The Internet Hackers
By: Karla Muniz
Cyberwar is an exaggerated threat, only by adopting an exceptionally elastic definition of cyber attack can we say they are frequent. Many militaries are developing attack capabilities, but this is not some revolutionary and immensely destructive new form of warfare that any random citizen or hacker can engage in at will. Nations are afraid of cyber war and are careful to stay below the threshold of what could be considered under international law the use of force or an act of war. Crime, even if state sponsored, does not justify a military response. Countries do not go to war over espionage. There is intense hostile activity in cyberspace, but it stays below the threshold of attack.
Information is a weapon and a threat to authoritarian regimes, and they want to limit access to websites and social networks. This effort to extend cyber attack to include access to information, however, makes little sense. It distorts long-standing ideas on warfare and military action by disconnecting them from the concept of the use of armed force and violence. The use of force produces immediate physical harm and is central to defining attack and warfare. Publishing or sharing an idea is not the use of force. Though an expanded definition of warfare may serve the political interests of authoritarian regimes, it is not an accurate description of military action or attack. There are countries that could launch damaging cyber attacks. At least 5 militaries have advanced cyber-attack capabilities, and at least another 30 countries intend to acquire them. These high-end opponents have the resources and skills to overcome most defenses. Just as only a few countries had aircraft in 1914 but most militaries had acquired them 10 years later, every military will eventually acquire some level of cyber-attack capability. Cyber attacks will likely be used only in combination with other military actions, but they will be part of any future conflict. We can regard them as another weapons system with both tactical and strategic uses, similar to missiles or aircraft that can be launched from a distance and strike rapidly at a target.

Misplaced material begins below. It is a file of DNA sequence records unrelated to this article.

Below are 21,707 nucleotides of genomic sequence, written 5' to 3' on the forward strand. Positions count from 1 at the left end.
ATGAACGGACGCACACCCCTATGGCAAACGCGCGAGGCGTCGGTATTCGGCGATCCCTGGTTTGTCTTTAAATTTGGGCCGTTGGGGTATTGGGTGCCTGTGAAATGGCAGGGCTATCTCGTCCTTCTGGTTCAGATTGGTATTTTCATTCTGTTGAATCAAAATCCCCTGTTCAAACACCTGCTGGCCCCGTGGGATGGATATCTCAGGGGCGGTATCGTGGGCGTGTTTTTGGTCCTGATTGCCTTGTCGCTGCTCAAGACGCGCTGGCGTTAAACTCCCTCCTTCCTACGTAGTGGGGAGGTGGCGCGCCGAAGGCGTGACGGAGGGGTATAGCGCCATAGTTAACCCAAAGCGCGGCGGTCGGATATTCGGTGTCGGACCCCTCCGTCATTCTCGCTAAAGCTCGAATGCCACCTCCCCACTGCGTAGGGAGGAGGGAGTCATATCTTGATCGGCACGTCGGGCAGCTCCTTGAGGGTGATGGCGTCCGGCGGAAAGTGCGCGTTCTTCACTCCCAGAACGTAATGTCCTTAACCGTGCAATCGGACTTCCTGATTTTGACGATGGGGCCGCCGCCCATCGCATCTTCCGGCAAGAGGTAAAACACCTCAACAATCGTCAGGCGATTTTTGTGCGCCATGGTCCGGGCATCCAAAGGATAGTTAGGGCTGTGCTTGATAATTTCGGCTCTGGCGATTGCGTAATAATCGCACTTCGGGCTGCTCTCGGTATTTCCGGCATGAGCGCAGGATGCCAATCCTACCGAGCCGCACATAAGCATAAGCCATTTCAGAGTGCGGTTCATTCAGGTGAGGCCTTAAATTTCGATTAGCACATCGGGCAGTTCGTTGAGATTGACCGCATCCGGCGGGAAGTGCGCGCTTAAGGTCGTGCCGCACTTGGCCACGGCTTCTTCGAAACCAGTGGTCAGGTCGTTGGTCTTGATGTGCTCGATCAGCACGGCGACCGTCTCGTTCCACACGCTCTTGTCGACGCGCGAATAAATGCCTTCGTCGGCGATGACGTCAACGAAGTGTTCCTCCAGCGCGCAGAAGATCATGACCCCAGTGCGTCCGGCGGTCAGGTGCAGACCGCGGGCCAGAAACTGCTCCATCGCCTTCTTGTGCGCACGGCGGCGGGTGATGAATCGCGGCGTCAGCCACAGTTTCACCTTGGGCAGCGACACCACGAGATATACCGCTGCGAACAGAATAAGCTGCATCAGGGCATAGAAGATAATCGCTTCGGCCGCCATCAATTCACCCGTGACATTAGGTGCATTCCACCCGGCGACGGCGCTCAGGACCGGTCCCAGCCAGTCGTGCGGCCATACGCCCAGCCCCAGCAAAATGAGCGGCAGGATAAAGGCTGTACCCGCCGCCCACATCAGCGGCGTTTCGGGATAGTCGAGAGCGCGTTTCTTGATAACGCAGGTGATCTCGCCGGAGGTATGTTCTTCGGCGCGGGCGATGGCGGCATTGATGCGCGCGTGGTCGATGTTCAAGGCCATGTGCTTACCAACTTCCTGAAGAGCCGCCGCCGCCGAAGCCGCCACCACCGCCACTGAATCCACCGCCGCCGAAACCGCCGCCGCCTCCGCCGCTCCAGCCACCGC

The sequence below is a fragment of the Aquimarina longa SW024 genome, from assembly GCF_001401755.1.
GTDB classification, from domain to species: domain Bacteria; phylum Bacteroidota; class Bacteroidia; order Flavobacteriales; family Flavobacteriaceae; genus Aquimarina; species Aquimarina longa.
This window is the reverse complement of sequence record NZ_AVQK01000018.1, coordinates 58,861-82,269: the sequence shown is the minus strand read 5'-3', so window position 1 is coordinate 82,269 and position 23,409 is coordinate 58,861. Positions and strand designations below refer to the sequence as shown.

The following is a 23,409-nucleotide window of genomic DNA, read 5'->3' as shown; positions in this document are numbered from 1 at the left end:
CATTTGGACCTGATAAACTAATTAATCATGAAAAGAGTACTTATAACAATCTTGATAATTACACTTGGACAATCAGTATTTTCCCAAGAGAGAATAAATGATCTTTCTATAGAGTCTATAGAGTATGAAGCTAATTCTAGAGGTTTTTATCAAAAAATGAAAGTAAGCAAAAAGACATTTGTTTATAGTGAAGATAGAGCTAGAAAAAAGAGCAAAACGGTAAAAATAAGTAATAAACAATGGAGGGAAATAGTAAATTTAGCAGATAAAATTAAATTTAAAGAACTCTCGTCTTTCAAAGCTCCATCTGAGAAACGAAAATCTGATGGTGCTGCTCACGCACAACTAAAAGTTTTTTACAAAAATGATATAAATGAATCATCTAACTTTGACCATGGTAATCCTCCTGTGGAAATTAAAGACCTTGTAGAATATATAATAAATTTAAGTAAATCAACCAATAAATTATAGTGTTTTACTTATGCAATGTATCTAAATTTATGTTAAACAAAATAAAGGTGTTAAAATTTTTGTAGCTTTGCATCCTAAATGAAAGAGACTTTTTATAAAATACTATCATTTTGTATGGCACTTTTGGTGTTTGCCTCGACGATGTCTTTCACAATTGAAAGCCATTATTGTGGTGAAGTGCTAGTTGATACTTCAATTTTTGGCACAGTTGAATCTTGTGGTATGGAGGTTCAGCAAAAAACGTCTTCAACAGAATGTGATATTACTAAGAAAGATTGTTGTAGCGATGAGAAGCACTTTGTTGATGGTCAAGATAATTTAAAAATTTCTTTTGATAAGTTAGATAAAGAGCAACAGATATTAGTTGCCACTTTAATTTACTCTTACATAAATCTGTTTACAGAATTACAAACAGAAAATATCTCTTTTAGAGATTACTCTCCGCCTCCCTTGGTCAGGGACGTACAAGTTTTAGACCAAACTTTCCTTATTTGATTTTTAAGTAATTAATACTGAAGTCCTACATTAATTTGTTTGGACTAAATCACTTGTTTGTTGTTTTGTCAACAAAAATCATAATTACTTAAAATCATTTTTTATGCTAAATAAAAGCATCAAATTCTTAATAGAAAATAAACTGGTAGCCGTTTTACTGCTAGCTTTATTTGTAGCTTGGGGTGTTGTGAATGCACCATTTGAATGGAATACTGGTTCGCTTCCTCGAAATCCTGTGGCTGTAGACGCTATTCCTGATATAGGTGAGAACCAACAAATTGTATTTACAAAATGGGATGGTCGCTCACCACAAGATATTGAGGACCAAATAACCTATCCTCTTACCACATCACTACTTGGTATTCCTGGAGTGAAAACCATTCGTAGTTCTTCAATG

Identifying strategic targets, strikes on critical infrastructure carry a higher degree of risk for the attacker if they are used against targets outside the theater of military operations or in the opponent's homeland. An attack on the networks of a deployed military force is to be expected. Attacks on civilian targets in the opponent's homeland are another matter and may escalate any conflict. Military planning will need to consider when it is beneficial to launch cyber attacks that damage critical infrastructure in order to strain and distract the opposing political leadership, and when it is better to limit any cyber strikes to military targets in theater.